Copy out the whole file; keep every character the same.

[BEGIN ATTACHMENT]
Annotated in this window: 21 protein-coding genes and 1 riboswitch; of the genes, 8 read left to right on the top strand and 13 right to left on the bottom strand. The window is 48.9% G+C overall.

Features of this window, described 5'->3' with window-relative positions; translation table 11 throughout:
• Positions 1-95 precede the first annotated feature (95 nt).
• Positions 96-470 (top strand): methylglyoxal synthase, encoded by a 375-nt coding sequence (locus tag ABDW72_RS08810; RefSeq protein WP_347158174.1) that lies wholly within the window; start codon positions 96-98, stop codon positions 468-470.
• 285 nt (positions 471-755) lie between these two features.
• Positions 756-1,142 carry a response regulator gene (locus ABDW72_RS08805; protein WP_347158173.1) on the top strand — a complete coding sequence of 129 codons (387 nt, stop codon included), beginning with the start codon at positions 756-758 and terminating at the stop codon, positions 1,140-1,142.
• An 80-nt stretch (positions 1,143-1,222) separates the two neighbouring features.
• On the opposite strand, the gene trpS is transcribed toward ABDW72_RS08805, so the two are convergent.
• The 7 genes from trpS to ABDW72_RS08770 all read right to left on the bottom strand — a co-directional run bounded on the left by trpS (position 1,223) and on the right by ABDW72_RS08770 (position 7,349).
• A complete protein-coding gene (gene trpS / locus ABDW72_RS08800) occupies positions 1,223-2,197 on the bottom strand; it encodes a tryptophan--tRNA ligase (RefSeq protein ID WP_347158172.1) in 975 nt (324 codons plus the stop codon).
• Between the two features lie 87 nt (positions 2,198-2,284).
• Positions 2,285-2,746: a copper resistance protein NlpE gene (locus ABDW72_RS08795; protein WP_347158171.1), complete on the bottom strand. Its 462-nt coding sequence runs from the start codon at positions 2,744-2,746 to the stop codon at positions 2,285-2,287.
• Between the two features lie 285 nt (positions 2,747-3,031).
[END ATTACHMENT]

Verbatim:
Annotated in this window: 21 protein-coding genes and 1 riboswitch; of the genes, 8 read left to right on the top strand and 13 right to left on the bottom strand. The window is 48.9% G+C overall.

Features of this window, described 5'->3' with window-relative positions; translation table 11 throughout:
• Positions 1-95 precede the first annotated feature (95 nt).
• Positions 96-470 (top strand): methylglyoxal synthase, encoded by a 375-nt coding sequence (locus tag ABDW72_RS08810; RefSeq protein WP_347158174.1) that lies wholly within the window; start codon positions 96-98, stop codon positions 468-470.
• 285 nt (positions 471-755) lie between these two features.
• Positions 756-1,142 carry a response regulator gene (locus ABDW72_RS08805; protein WP_347158173.1) on the top strand — a complete coding sequence of 129 codons (387 nt, stop codon included), beginning with the start codon at positions 756-758 and terminating at the stop codon, positions 1,140-1,142.
• An 80-nt stretch (positions 1,143-1,222) separates the two neighbouring features.
• On the opposite strand, the gene trpS is transcribed toward ABDW72_RS08805, so the two are convergent.
• The 7 genes from trpS to ABDW72_RS08770 all read right to left on the bottom strand — a co-directional run bounded on the left by trpS (position 1,223) and on the right by ABDW72_RS08770 (position 7,349).
• A complete protein-coding gene (gene trpS / locus ABDW72_RS08800) occupies positions 1,223-2,197 on the bottom strand; it encodes a tryptophan--tRNA ligase (RefSeq protein ID WP_347158172.1) in 975 nt (324 codons plus the stop codon).
• Between the two features lie 87 nt (positions 2,198-2,284).
• Positions 2,285-2,746: a copper resistance protein NlpE gene (locus ABDW72_RS08795; protein WP_347158171.1), complete on the bottom strand. Its 462-nt coding sequence runs from the start codon at positions 2,744-2,746 to the stop codon at positions 2,285-2,287.
• Between the two features lie 285 nt (positions 2,747-3,031).